Research departments and programs already assigned space in the building include:
- Department of Medicine: gene therapy techniques, such as how to insert genes into cells; diabetes and other autoimmune diseases, including new frontiers in immunology;
- Cancer Center: new discoveries in bone marrow transplantation and gene therapy for cancer treatment; new approaches to understanding prostate, brain and ovarian cancer;
- Program in Gene Function & Expression: exploration of the genetic basis of human disease, and a growing understanding of how genes work-or sometimes don't work;
- Department of Neurobiology: new research programs in neurological development, with implications for disorders ranging from Sudden Infant Death Syndrome to Alzheimer's disease;
- Department of Biochemistry and Molecular Pharmacology: the science of how biological proteins are shaped and created, leading to drug discovery and drug design.
UMass Medical School has experienced one of the highest growth rates of funded research in this country. In fact, in the short time since the plans for this new building were announced in late September 1999, funding has increased from $92 million to $123 million today. Key to the institution's dramatic growth has been its ability to attract and retain top researchers from around the globe-researchers who in turn attract top research funding for their work. In 1998, Congress approved a five-year doubling of the National Institutes of Health research funding, while at the same time, an independent assessment of which research universities could expect to secure increased funding from the NIH put UMMS near the top. UMMS's ability to offer cutting-edge laboratory space in an efficient building enhances its ability to attract world-class researchers and funding. The new building adds 360,000 square feet to the Medical School's existing 600,000 square feet in on-campus buildings and approximately 83,000 square feet in the Massachusetts Biotechnology Research Park.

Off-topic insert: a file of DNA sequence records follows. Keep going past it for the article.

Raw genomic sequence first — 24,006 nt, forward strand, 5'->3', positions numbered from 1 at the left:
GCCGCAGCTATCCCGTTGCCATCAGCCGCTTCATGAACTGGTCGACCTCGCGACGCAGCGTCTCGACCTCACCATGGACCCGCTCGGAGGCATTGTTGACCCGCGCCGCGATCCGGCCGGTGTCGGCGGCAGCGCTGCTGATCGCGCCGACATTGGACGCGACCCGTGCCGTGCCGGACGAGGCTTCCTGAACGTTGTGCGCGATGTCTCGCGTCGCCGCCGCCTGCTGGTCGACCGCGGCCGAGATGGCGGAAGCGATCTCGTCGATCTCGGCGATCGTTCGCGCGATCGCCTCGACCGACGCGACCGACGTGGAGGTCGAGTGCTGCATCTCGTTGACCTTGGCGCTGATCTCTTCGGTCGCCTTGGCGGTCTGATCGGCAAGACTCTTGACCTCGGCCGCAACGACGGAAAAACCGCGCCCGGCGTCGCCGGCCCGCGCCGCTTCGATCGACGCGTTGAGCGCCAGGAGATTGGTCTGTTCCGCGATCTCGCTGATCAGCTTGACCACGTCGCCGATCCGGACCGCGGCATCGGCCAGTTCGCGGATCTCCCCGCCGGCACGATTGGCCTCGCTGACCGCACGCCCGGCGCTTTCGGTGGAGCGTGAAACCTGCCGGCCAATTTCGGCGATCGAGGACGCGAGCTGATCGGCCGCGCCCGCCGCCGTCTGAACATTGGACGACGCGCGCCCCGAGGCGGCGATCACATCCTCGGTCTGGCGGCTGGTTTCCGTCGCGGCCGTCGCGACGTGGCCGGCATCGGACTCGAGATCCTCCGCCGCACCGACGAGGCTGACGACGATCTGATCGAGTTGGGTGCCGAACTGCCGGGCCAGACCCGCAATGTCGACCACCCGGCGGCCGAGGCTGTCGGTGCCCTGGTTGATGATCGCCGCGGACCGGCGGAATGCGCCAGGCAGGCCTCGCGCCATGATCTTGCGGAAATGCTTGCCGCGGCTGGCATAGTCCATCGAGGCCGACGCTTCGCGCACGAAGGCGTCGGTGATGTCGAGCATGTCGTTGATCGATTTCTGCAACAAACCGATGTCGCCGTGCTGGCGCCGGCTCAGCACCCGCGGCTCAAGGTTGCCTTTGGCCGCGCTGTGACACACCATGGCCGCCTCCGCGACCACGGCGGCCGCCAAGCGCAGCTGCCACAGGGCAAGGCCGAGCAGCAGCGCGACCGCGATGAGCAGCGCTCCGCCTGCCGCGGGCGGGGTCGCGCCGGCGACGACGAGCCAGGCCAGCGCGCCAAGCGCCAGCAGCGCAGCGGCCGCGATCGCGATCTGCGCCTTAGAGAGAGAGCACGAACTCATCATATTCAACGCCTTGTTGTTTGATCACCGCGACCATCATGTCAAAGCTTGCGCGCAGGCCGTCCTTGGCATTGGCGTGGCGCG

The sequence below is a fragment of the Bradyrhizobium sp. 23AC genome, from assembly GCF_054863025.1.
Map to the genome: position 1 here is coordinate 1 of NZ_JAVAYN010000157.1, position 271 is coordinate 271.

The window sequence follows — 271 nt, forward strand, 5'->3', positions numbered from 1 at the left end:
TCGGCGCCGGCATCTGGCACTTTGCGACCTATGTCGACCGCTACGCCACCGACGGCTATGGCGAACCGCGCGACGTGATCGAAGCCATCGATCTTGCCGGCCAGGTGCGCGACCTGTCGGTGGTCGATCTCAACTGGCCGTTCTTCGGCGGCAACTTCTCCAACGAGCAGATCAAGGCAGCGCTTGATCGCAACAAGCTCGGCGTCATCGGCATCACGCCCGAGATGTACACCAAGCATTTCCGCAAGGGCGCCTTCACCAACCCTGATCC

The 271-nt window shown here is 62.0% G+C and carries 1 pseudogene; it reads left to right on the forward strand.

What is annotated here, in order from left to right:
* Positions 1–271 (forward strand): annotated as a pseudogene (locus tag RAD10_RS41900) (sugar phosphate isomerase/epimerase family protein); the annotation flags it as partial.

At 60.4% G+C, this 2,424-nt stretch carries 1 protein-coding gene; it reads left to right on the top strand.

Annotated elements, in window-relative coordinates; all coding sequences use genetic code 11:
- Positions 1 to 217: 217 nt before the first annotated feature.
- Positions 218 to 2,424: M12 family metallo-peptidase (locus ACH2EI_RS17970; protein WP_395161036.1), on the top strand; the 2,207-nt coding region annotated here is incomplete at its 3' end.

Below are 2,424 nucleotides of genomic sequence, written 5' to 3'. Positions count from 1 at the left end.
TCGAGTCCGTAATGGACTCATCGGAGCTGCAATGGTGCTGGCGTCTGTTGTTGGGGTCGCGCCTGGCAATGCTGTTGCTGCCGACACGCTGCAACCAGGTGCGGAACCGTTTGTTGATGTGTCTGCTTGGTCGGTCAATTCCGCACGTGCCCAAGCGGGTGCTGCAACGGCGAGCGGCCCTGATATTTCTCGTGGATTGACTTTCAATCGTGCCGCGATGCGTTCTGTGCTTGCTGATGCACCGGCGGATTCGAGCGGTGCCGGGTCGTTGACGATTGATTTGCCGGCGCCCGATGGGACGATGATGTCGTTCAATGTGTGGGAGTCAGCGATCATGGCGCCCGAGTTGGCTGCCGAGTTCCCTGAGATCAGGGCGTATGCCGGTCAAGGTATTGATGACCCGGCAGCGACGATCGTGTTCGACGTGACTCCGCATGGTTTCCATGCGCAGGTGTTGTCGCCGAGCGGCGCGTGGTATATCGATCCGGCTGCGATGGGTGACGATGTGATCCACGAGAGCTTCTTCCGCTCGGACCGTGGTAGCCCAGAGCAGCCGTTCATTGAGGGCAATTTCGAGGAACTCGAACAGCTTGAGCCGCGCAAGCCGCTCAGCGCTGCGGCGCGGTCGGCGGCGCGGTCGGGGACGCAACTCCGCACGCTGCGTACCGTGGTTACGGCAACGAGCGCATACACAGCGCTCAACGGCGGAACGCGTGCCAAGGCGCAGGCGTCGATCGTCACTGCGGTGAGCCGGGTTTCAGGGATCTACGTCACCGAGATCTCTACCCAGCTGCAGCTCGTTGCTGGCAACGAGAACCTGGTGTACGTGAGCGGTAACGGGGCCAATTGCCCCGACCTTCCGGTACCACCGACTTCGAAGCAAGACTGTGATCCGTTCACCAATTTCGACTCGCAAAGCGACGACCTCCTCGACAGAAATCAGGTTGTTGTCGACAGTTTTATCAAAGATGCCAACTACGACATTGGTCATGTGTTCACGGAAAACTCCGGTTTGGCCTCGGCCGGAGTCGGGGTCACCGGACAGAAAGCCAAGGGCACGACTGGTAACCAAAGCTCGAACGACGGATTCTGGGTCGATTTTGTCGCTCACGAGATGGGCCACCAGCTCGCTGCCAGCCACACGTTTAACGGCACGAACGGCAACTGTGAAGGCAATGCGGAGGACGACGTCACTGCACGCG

Although many of the scientists in the building also have clinical positions within UMass Memorial Medical Center, no patient care services are housed in the building. The laboratories are used solely by the Medical School for research.
The $100 million facility was constructed without state funding. Instead, $30 million was pledged at the time of the 1998 merger of the UMass Clinical System with Memorial Health Care; merger partners committed $15 million each toward support of cutting-edge research. Additionally, $5 million has been pledged by the Massachusetts AFL-CIO through the popular Walk to Cure Cancer, a Labor Day fund-raising walk that has steadily increased its participation level since its inaugural event in 1999. A $38 million fundraising campaign, launched in May 2001, has already raised $25 million, or 64 percent of goal. The sale of Massachusetts Health and Educational Facilities Authority (HEFA) bonds will fund the remainder of the construction costs-bonds that will be retired through the use of cost reimbursements that are part of federal research grants.
Beacon Skanska, USA, one of the foremost construction design firms in the world, was the lead contractor for the project. BR+A, of Boston was chosen as the mechanical systems contractor. In addition, key subcontractors on the project included:
- Strategic Building Delivery: Gladstone/Leff
- Laboratory Design: GPR Planners Collaborative
- Structural Engineering: LeMessurier Consultants
- Site Evaluation: Vanasse Hangen Brustlin
- Core Borings/Soil Conditions: GZA GeoEnvironmental Inc.
- Civil Engineering: Cullinan Engineering
- Landscape Architecture: Strata Design Associates
National Institutes of Health